Michele Mouton is an exploit of Audi and the first and still the only woman to win a world championship rally, the San Remo Rally in 1981. She quickly earned her nickname “The Queen of Speed” and has previously described herself as motivated, stubborn, and determined. Speaking on the success of her career, Michele has opened up and revealed the quiet plans she has prepared for her future.
Queen of Speed tells the incredible story of one woman’s battle to rise to the top of the male-dominated world of rallying in the 70s and 80s.
Speaking exclusively to Express.co.uk, Michele teased at her future plans and explained: “I am a grandmother now, and this road is very important, and it’s a lot of fun.
“I want to have some time for my two granddaughters, and I am thinking really to slow down, make family time for them.
“For the moment, I am still very, very busy, I am working for the FIA, the International Motorsport Federation, and I am working as a safety moderator in the World Rally Championship.
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“I am also president of the FIA, being a woman in motorsport and working 12 years too, young girls and young talent come into our success in our sport.
“And so, maybe I would slow down a little bit to enjoy and to really have a normal retired life,” she concluded.
The documentary, which is set to air on November 20, takes a look at her early life before she became a successful rally driver and where her love for the sport came from.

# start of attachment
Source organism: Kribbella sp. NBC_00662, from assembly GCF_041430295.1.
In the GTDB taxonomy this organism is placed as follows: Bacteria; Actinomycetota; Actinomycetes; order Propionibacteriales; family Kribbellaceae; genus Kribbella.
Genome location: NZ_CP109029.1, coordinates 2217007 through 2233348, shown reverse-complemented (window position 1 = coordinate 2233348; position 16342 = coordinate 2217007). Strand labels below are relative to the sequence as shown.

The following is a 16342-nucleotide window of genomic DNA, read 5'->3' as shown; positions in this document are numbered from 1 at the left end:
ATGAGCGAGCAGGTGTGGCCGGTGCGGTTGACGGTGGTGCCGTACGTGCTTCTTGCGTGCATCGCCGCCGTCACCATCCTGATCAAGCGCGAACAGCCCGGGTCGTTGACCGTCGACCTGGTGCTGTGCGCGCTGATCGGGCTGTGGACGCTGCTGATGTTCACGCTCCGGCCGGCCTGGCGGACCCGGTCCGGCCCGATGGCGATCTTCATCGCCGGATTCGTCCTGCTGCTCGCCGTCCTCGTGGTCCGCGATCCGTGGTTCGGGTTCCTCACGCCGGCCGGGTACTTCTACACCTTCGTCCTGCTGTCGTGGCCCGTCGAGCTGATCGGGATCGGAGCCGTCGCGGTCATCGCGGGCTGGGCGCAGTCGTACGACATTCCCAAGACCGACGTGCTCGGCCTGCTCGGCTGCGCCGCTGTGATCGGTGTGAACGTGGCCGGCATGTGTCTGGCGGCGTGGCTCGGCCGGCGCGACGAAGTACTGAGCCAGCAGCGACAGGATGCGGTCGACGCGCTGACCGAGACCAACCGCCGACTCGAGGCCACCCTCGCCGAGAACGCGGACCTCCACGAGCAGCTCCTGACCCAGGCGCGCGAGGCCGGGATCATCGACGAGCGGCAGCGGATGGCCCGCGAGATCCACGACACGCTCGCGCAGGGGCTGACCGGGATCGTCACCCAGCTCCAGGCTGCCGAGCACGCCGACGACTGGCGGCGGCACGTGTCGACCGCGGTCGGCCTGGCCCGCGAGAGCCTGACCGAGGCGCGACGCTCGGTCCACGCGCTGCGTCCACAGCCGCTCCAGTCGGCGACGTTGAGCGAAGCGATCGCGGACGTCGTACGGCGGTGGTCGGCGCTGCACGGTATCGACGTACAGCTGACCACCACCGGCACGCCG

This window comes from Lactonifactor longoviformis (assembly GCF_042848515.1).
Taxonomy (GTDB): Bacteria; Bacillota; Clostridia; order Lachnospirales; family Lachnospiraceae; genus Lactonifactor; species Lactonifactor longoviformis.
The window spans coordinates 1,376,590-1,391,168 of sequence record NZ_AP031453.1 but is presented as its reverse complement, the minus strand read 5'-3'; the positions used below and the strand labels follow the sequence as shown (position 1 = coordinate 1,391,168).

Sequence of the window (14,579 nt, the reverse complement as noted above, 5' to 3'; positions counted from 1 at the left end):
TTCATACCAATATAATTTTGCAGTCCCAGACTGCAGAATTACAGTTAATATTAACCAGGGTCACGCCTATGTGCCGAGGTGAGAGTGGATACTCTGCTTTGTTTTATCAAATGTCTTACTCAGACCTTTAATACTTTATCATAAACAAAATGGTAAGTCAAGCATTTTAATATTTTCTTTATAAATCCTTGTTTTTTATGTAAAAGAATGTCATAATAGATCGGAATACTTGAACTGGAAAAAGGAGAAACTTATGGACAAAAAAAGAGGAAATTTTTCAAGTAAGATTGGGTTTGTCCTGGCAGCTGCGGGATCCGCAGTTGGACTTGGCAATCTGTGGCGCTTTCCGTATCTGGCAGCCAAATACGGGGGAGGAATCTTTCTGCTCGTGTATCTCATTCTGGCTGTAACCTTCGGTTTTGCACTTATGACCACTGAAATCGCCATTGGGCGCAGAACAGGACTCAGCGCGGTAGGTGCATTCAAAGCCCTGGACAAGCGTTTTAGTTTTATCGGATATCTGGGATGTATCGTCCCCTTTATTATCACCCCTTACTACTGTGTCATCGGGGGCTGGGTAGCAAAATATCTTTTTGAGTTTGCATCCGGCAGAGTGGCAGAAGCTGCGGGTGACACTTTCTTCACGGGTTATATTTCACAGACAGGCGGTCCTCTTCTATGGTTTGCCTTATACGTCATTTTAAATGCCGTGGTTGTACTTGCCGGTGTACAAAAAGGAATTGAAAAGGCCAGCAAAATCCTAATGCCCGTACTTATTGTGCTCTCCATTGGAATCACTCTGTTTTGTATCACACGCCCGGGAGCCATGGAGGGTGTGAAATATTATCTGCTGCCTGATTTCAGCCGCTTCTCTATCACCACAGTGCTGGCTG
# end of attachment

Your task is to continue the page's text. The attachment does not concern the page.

On being asked where her interest in cars came from, she said: “I don’t know if you will see it in the film, but, I never wanted to be a rally driver, I didn’t know what motorsport was.
“I was a young girl who liked to dance, liked to ski, liked to do a lot of things, but motorsport was not totally on my mind.
“So, really the opportunity of being called by a good friend of mine, to be co-driver and to be really in the car, and to discover what was rallying was, felt amazing,” she described.
“After a few races, my father decided everything because he knew I liked to drive, to offer me the possibility, certainly to do what he has no chance to do at his time.
“He suggested to me to buy a car and to do it for one year, so in fact, it was a challenge, the challenge that my father put in my hand.
“I can say, that made me become a ratchet driver and then, of course, it’s the character, it’s the work, and it’s the determination, and it’s pushing your limit.
“It makes you and makes you continue fighting and trying to reach a man’s level, so it was really a big challenge, but I loved it, and I like challenge anyway,” she revealed.
Mouton has always highlighted the great importance that her father’s figure meant to her, and its relevance when entering the world of cars, according to statements collected by Autocasión.
Mouton plays down her great deed by referring to the fact that, despite being the only woman to win a world championship rally, she does not consider it to be an exceptional case.
“I simply focused on the work I had to do and the challenge that lay ahead. When I won at San Remo, I realised that if I could win once, I could do it again.”
Although it was never her goal, she explained that “if I can motivate and inspire other girls, it will be fantastic”.
In the end, it was once again the Tour de Corse that changed everything.
After the tragic crash of Henri Toivonen, Mouton decided that if she was going to bow out, it would be the end of her rallying career as well. And, as we know, it was.
Queen of Speed airs November 20 on Sky Documentaries and streaming service NOW.
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